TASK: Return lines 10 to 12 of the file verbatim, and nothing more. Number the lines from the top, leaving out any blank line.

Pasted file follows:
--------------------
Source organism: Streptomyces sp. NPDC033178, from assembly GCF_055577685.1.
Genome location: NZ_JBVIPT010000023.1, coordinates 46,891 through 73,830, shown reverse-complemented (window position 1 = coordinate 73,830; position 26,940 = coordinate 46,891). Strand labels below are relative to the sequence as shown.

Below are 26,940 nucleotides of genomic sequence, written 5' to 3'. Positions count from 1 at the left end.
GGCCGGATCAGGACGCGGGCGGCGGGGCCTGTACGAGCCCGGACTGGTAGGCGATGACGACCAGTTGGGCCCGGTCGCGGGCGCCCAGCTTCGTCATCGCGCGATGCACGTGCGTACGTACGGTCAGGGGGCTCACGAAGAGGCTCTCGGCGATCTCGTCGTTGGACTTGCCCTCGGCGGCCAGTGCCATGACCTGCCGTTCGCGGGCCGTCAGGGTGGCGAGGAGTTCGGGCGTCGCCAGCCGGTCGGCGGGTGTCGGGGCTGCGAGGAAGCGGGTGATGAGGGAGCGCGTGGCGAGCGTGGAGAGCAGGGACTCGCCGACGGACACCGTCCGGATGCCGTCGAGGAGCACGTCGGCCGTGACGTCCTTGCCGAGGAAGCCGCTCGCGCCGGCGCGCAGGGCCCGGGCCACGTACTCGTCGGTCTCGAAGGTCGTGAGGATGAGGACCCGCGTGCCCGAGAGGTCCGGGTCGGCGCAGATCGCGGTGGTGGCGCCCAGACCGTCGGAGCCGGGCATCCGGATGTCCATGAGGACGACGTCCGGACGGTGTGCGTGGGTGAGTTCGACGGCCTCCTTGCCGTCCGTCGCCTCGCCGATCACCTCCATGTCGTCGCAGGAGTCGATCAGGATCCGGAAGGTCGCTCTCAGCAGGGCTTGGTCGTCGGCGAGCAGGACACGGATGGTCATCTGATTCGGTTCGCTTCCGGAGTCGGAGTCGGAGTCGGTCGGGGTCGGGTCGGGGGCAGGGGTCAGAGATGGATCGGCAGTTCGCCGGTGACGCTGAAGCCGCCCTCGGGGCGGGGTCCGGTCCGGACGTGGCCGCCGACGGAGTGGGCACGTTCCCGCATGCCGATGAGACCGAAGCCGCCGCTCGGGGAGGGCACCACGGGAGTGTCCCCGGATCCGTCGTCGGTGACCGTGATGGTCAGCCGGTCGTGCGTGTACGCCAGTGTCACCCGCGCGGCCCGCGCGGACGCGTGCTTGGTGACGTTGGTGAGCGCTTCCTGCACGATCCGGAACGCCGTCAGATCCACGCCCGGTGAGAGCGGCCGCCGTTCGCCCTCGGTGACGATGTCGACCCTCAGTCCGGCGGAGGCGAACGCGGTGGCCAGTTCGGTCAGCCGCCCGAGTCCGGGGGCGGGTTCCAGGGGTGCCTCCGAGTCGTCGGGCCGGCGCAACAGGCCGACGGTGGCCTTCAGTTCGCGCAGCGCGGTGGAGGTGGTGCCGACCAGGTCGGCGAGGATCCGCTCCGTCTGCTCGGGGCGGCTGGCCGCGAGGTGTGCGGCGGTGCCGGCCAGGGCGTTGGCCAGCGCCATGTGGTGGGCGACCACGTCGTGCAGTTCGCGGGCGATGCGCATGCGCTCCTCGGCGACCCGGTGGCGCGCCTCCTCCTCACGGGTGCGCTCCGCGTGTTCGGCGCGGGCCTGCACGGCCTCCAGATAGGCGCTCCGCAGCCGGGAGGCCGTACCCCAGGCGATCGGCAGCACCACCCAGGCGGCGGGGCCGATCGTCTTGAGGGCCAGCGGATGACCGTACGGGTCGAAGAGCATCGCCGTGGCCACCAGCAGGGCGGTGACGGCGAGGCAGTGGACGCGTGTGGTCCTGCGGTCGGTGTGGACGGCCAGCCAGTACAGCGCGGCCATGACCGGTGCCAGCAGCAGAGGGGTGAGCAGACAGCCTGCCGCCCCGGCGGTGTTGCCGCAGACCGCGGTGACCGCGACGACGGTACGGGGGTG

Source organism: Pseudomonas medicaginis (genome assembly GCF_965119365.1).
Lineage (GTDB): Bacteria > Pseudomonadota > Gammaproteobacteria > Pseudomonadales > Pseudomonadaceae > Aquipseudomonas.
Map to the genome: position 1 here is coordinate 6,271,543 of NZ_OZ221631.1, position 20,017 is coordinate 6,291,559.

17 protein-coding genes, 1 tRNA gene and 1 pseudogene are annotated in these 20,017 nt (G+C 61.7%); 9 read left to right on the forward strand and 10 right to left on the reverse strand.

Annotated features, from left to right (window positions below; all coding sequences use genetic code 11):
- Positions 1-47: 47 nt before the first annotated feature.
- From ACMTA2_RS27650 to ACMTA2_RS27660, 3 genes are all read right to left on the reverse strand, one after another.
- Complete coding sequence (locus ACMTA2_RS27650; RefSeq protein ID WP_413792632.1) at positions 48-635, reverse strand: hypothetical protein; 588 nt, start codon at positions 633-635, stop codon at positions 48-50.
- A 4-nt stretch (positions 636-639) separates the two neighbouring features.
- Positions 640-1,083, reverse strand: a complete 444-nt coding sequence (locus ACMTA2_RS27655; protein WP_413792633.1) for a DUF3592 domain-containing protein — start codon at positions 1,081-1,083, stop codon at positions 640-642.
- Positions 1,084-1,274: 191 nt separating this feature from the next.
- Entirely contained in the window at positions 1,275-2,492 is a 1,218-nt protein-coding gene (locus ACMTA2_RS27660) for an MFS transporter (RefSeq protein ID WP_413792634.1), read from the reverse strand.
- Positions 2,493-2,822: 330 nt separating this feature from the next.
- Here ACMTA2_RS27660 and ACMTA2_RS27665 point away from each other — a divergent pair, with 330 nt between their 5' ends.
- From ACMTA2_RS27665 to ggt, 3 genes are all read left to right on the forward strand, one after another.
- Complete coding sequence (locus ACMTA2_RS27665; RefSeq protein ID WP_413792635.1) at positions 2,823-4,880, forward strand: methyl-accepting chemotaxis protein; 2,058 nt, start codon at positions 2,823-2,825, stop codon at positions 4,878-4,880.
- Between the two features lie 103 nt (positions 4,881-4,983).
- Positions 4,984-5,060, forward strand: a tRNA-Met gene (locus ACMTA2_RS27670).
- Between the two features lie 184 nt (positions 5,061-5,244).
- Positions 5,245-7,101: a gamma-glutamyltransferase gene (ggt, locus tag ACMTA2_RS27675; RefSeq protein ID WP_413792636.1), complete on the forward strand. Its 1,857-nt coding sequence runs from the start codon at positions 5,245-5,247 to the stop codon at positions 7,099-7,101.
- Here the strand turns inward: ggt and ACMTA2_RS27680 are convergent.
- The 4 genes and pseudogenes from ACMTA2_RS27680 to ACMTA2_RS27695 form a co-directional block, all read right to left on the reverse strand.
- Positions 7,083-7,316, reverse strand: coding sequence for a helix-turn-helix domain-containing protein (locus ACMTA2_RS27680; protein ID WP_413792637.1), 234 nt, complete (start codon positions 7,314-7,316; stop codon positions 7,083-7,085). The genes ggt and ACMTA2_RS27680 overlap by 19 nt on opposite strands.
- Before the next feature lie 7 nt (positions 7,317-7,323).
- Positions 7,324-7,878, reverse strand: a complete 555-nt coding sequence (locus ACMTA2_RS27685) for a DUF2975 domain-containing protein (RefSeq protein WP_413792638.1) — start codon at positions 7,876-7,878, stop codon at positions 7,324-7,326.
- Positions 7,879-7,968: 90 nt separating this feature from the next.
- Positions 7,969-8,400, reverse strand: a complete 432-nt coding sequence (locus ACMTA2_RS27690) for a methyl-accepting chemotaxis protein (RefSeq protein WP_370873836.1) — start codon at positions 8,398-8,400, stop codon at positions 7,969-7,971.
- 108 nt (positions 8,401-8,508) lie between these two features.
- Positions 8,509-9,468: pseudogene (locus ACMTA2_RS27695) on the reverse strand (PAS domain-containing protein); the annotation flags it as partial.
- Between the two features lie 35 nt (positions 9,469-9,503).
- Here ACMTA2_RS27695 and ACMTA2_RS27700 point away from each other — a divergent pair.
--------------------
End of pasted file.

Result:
- Positions 1-47: 47 nt before the first annotated feature.
- From ACMTA2_RS27650 to ACMTA2_RS27660, 3 genes are all read right to left on the reverse strand, one after another.
- Complete coding sequence (locus ACMTA2_RS27650; RefSeq protein ID WP_413792632.1) at positions 48-635, reverse strand: hypothetical protein; 588 nt, start codon at positions 633-635, stop codon at positions 48-50.